On September 9, 2016 Plaintiffs moved for relief from judgment pursuant to Federal rules of civil procedure 59(e) and 60(b)(6). Plaintiffs argue that the Court erred in finding that the last events giving rise to their federal claims occurred in 2012, arguing for the first time that the last relevant event occurred on June 12, 2013 when the Oscoda Press released the article disclosing the terms of the settlement agreement and featuring the comments of Mr. Baier.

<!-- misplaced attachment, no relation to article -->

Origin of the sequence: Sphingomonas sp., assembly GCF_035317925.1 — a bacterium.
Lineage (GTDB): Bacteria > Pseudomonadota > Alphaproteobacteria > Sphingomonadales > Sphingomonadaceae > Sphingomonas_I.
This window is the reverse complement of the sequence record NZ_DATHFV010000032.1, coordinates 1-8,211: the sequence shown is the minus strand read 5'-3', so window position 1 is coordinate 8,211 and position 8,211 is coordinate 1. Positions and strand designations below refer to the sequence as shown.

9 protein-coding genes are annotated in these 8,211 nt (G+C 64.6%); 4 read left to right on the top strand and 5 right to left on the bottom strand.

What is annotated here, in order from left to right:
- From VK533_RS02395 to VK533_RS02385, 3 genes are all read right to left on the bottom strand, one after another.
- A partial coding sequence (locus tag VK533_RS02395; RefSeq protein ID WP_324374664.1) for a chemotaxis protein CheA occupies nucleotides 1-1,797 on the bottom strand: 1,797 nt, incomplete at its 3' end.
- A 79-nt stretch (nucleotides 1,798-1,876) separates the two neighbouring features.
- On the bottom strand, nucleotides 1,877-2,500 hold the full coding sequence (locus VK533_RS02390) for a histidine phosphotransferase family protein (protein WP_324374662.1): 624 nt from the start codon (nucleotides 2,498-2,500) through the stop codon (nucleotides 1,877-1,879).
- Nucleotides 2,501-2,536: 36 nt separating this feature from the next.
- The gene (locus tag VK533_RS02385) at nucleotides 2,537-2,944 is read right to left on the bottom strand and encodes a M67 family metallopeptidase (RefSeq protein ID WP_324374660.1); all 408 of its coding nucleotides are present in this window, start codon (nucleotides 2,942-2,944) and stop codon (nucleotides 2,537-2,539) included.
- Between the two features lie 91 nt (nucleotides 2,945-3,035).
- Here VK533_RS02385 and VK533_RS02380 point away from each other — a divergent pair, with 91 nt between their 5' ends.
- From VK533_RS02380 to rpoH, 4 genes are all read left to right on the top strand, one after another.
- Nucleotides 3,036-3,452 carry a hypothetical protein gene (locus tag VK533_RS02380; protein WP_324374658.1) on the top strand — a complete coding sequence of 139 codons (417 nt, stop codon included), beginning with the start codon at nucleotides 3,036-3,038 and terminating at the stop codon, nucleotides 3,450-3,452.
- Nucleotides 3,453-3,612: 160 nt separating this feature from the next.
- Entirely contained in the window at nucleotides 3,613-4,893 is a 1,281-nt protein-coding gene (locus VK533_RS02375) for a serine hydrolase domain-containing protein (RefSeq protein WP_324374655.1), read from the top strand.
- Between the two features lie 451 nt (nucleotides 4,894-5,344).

Plaintiffs request that the Court alter or amend the judgment under Rule 59(e). “[T]he purpose of Rule 59 is to allow the district court to correct its own errors, sparing the parties and appellate courts the burden of unnecessary appellate proceedings.” York v. Tate, 858 F.2d 322, 326 (6th Cir. 1988). The grounds for amending a judgment are limited. “A district court may grant a Rule 59(e) motion only to (1) correct a clear error of law, (2) account for newly discovered evidence, (3) accommodate an intervening change in the controlling law, or (4) otherwise prevent manifest injustice.” Moore v. Coffee Cty., TN, 402 F. App'x. 107, 108 (6th Cir. 2010).